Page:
Scientists chase £4m prize for innovations to help dementia patients

·2 min read
dementia
dementia

Cutting-edge technology to help dementia patients speak forgotten words or keep them living in their homes for longer is being sought with the launch of a £4 million innovation prize fund.

Alzheimer’s Society, Innovate UK and the Medical Research Council will on Wednesday night announce the Longitude Prize on Dementia to encourage inventors to come up with new ways to help people cope with the neurodegenerative disease.

Organisers said projects might involve Netflix-like platforms which could make recommendations about what to buy at the shops, or people or places to visit.

Or facial recognition technology could learn non-verbal communication of dementia patients so that it could offer up the right word, or contact a loved one.

The prize will award £3.1 million in seed funding and grants to the most promising innovators, with a £1 million prize awarded to the winner in early 2026.

Kate Lee, chief executive officer of the Alzheimer’s Society said: “We know that there are treatments around the corner, but we want to change the way people are living with dementia now.

Opportunity to help ‘live joyfully and independently’

“Current technologies supporting dementia care focus on monitoring people and alerting their carers, but there are real opportunities for innovation which will support people to live joyfully and independently.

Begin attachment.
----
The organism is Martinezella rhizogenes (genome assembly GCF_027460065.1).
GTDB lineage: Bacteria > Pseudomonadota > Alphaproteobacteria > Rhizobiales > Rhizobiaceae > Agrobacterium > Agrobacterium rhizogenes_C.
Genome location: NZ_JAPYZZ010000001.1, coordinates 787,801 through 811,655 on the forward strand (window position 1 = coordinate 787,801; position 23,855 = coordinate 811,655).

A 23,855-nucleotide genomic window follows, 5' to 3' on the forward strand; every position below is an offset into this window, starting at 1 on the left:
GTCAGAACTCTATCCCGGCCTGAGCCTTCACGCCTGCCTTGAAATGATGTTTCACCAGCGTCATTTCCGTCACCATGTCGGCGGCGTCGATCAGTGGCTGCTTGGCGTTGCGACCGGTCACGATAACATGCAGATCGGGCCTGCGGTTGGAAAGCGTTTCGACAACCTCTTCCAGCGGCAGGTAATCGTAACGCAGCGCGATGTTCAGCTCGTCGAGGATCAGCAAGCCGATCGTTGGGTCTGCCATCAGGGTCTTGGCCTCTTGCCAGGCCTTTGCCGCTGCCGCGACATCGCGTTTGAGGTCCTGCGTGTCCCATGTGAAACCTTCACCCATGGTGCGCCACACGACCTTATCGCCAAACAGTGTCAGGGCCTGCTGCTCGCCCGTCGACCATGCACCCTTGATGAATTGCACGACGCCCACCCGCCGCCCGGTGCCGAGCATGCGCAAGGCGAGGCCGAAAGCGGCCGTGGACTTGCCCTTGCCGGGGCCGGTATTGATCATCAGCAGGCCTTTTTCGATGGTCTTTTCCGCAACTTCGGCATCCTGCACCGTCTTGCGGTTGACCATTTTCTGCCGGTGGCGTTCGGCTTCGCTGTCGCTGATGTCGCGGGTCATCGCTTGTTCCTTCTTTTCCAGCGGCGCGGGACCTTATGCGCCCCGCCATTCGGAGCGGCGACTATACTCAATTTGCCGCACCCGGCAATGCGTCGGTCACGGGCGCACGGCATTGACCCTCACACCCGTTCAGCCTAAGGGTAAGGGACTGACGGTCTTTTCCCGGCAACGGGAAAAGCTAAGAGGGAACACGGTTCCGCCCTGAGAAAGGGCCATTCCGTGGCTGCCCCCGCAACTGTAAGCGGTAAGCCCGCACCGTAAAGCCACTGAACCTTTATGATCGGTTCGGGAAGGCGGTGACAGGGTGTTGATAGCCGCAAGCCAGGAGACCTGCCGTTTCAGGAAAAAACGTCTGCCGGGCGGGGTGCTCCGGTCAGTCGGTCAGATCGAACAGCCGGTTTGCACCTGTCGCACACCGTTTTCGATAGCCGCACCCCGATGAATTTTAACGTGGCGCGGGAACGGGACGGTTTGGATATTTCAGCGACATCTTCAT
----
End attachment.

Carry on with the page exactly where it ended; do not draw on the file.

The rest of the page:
“The Longitude Prize on Dementia will deliver technologies that become an extension of the individual’s working ‘brain’ and memory in a way that is specific to their needs – enabling them to continue living at home and doing the things they love for as long as possible.”

There are 944,000 people with dementia in the UK, which is expected to increase to more than one million by 2030 and more than 1.6 million by 2050.

Professor John Iredale, interim executive chair at the Medical Research Council, said: “Our aim is to transform our understanding of the causes and progression of dementia so we can find better ways to diagnose, treat and prevent it.

“We also want to see a better life for those with dementia - the Longitude Prize on Dementia will inspire innovators from diverse disciplines towards this goal with a new generation of breakthrough assistive technologies.”

Full details of the Longitude Prize on Dementia will be announced in September 2022 when the prize launches and entry period opens.

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